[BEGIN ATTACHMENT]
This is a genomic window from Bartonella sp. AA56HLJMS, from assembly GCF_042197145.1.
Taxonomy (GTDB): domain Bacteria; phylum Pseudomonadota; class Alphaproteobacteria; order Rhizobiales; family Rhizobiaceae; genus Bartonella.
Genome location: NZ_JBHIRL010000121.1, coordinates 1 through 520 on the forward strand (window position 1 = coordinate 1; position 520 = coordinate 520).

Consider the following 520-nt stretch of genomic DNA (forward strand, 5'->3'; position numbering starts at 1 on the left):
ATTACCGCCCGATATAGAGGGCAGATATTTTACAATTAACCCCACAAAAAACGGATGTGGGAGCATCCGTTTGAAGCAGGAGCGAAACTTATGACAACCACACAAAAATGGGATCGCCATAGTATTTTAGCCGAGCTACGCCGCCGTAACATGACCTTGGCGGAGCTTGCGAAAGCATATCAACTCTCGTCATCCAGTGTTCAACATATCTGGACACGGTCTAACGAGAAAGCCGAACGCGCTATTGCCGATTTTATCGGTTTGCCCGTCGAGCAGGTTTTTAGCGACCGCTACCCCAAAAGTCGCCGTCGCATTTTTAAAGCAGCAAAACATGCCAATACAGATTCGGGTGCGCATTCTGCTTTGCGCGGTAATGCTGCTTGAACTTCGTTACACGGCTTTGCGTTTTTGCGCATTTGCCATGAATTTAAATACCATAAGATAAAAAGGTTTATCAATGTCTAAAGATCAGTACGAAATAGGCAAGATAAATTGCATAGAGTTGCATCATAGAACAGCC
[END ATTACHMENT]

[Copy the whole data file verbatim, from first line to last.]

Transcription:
This is a genomic window from Bartonella sp. AA56HLJMS, from assembly GCF_042197145.1.
Taxonomy (GTDB): domain Bacteria; phylum Pseudomonadota; class Alphaproteobacteria; order Rhizobiales; family Rhizobiaceae; genus Bartonella.
Genome location: NZ_JBHIRL010000121.1, coordinates 1 through 520 on the forward strand (window position 1 = coordinate 1; position 520 = coordinate 520).

Consider the following 520-nt stretch of genomic DNA (forward strand, 5'->3'; position numbering starts at 1 on the left):
ATTACCGCCCGATATAGAGGGCAGATATTTTACAATTAACCCCACAAAAAACGGATGTGGGAGCATCCGTTTGAAGCAGGAGCGAAACTTATGACAACCACACAAAAATGGGATCGCCATAGTATTTTAGCCGAGCTACGCCGCCGTAACATGACCTTGGCGGAGCTTGCGAAAGCATATCAACTCTCGTCATCCAGTGTTCAACATATCTGGACACGGTCTAACGAGAAAGCCGAACGCGCTATTGCCGATTTTATCGGTTTGCCCGTCGAGCAGGTTTTTAGCGACCGCTACCCCAAAAGTCGCCGTCGCATTTTTAAAGCAGCAAAACATGCCAATACAGATTCGGGTGCGCATTCTGCTTTGCGCGGTAATGCTGCTTGAACTTCGTTACACGGCTTTGCGTTTTTGCGCATTTGCCATGAATTTAAATACCATAAGATAAAAAGGTTTATCAATGTCTAAAGATCAGTACGAAATAGGCAAGATAAATTGCATAGAGTTGCATCATAGAACAGCC